For many years now, archaeologists have been presenting evidence of ancient Roman culture, coming to light within the historic area of Carnuntum. But the viticultural treasures produced from its approximately 906 hectares of vineyards are equally as impressive, especially for regionally typical red wines from Zweigelt and Blaufränkisch. Chardonnay, Weissburgunder and Grüner Veltliner also produce DAC white wines of impressive character in Carnuntum.
Region & Wine
The winegrowing region Carnuntum reaches eastward from Vienna to Austria’s border with Slovakia. The vineyards spread out south of the Danube across three hilly landscapes: the Leitha Range, the Arbesthaler Hills and the Hainburger Mountains. Named after the Roman military installation and the civilian/administrative city that grew around it, Carnuntum offers ideal conditions for viticulture with its heavy loam and loess soils, as well as with some sandy-gravelly vineyard sites.
The Pannonian climate with its hot summers and cold winters, the nearby Danube River and temperature-regulating Lake Neusiedl harmonise together in allowing grapes to ripen fully. A young generation of winegrowers has been able to harness this natural potential and, within a short space of time, lead the region to excellence: especially with attractive red wines that marry fruit and elegance. Modern in style, but remaining distinctive and committed to the expression of their origins.
In 2019, Carnuntum was finally granted DAC status. Consequently, only wines that express regional typicity and a clear sense of their origins may bear the name of the winegrowing region on the label. Carnuntum will henceforth adopt the three-level pyramid of origins: Gebietswein (regional wine), Ortswein (villages wine) and Riedenwein (single-vineyard wine). Zweigelt and Blaufränkisch, the latter focussed on the Spitzerberg in the east, distinguish themselves particularly among the red varieties. Cuvées may contain up to a third of other red Qualtitätswein grape varieties, such as Sankt Laurent, Cabernet Sauvignon or Merlot.
Carnuntum DAC also proves a consistent source for well-structured and robust white wines: Chardonnay, Weissburgunder and Grüner Veltliner are the designated white DAC varieties. As with DAC reds, white cuvées may contain up to a third of other white Qualitätswein grape varieties.
The region’s strategic orientation with respect to tourism is every bit as progressive as the wines, which will prove an essential factor in promoting wine sales. The proximity of the gloriously restored Marchfeld palaces, the interactive Carnuntum Archaeological Park, the Donau-Auen National Park – and last but not least the catchment area of the Slovak capital Bratislava – open up numerous opportunities to acquaint visitors and guests with the manifold excellence of Carnuntum’s wines.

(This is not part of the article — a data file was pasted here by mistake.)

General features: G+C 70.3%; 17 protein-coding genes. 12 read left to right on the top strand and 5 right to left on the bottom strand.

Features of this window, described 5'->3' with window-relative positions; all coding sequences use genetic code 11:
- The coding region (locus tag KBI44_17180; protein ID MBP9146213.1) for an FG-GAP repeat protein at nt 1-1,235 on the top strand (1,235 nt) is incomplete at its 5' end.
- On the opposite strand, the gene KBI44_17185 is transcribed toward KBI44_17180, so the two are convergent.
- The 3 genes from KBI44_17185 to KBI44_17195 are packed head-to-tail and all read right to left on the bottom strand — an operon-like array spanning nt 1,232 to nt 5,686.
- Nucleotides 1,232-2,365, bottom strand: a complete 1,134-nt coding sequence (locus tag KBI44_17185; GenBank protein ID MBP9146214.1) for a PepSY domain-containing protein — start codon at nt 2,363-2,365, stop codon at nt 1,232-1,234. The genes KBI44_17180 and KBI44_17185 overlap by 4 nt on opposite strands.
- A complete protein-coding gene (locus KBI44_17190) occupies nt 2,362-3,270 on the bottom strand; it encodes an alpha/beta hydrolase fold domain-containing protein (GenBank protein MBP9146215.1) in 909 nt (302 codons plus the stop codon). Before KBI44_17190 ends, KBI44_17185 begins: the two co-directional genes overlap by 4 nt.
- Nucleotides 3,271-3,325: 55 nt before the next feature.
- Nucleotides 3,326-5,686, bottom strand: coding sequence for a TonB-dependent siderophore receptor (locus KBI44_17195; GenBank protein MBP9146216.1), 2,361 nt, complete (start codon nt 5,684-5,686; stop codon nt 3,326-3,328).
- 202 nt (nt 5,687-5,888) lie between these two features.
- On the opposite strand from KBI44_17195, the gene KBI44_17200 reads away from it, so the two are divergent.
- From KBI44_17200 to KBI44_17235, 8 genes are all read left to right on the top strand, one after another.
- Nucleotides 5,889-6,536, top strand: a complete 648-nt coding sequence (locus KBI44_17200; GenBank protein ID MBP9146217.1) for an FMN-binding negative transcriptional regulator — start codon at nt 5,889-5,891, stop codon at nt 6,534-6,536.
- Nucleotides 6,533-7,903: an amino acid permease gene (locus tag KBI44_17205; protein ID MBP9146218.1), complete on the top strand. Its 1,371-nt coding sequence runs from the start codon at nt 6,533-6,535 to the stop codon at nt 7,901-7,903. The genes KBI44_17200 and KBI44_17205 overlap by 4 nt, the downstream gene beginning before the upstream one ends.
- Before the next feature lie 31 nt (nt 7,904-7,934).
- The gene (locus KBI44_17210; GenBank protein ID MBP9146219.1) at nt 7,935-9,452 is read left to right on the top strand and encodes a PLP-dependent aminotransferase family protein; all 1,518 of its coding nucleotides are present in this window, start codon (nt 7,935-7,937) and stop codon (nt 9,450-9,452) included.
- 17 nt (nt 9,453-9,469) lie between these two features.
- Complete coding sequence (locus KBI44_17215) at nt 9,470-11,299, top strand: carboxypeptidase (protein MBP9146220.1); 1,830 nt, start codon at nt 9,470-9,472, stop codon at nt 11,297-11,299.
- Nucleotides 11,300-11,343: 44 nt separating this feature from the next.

Wine villages such as Göttlesbrunn, Höflein or Prellenkirchen – also known for their numerous cozy traditional wine taverns (the local Buschenschank) – have always been attractive for day-trippers, especially because of the proximity to Vienna, and the hospitality industry is making great strides in popularity. In Carnuntum, wines typical to the region are at the top of the wine lists, as they offer an excellent match for the local cuisine.
- White: Chardonnay, Weissburgunder, Grüner Veltliner (cuvées must be composed from a minimum 2/3 of these varieties, and the rest from Qualitätswein varieties)
- Red: Zweigelt, Blaufränkisch (cuvées must be composed from a minimum 2/3 of these varieties, and the rest from Qualitätswein varieties)
- Ortswein: Submission for the Federal Inspection Number for white wine from 15 March and for red wine a of 1 November in the year following the harvest
- Riedenwein: Submission for the Federal Inspection Number for white wine from 15 March and for red wine as of 1 November in the year following the harvest
- Red wine: min. 12% vol.
Origins for Ortswein (communes of multiple villages):
Between the Leitha Range and the Hainburger Mountains, vineyards are growing upon deposits from the Paratethys Sea and Lake Pannon, while in the Arbesthaler Hills and around Prellenkirchen vines are planted on glacial terrace gravels, the erstwhile valley floors of the Danube River.
The sedimentary deposits of the sea and the lake consist of various loose, sandy-marly or silty-argillaceous (less frequently gravelly) sediments with variable carbonate content. The deposits of the Danube terraces are quartz-rich, sandy-pebbly gravels. They all feature expansive cover areas of limestony-dolomitic, silty loess or slightly argillaceous, frequently decalcified loessic loam.
On the rim of the Leitha Range, Leitha limestone came into being about 16 million years ago as a fringe formation of the sea in the Vienna Basin. Vineyards grow on Leitha limestone at Hof and on the Ungerberg.
In the Hainburger Mountains, the deepest, innermost core is formed from a granite, which penetrated into existing gneisses and today supports the high-elevation vineyards of Berg. Upon it lie limestony-dolomitic carbonate rocks of the Mesozoic era. These form the rock faces above Hundsheim and the hills of the Spitzerberg.
Carnuntum DAC wines prove to be versatile companions to fine dining, ranging from traditional Austrian to adventuresome international cuisine. The white wines – with their attractive balance between body and structure – are ideal companions for more authoritative vegetarian preparations, fish dishes and a variety of pasta possibilities, whether it be pasta al pesto, spaghetti alla carbonara or the Austrian favourite Schinkenfleckerl (a native shape, with ham and onions, often baked with cream or cheese). And of course the red wines from Zweigelt and Blaufränkisch make formidable accompanists for meat dishes of all kinds: from the classic Zwiebelrostbraten to the delicate ‘low and slow’ BBQ, to a perfectly grilled steak.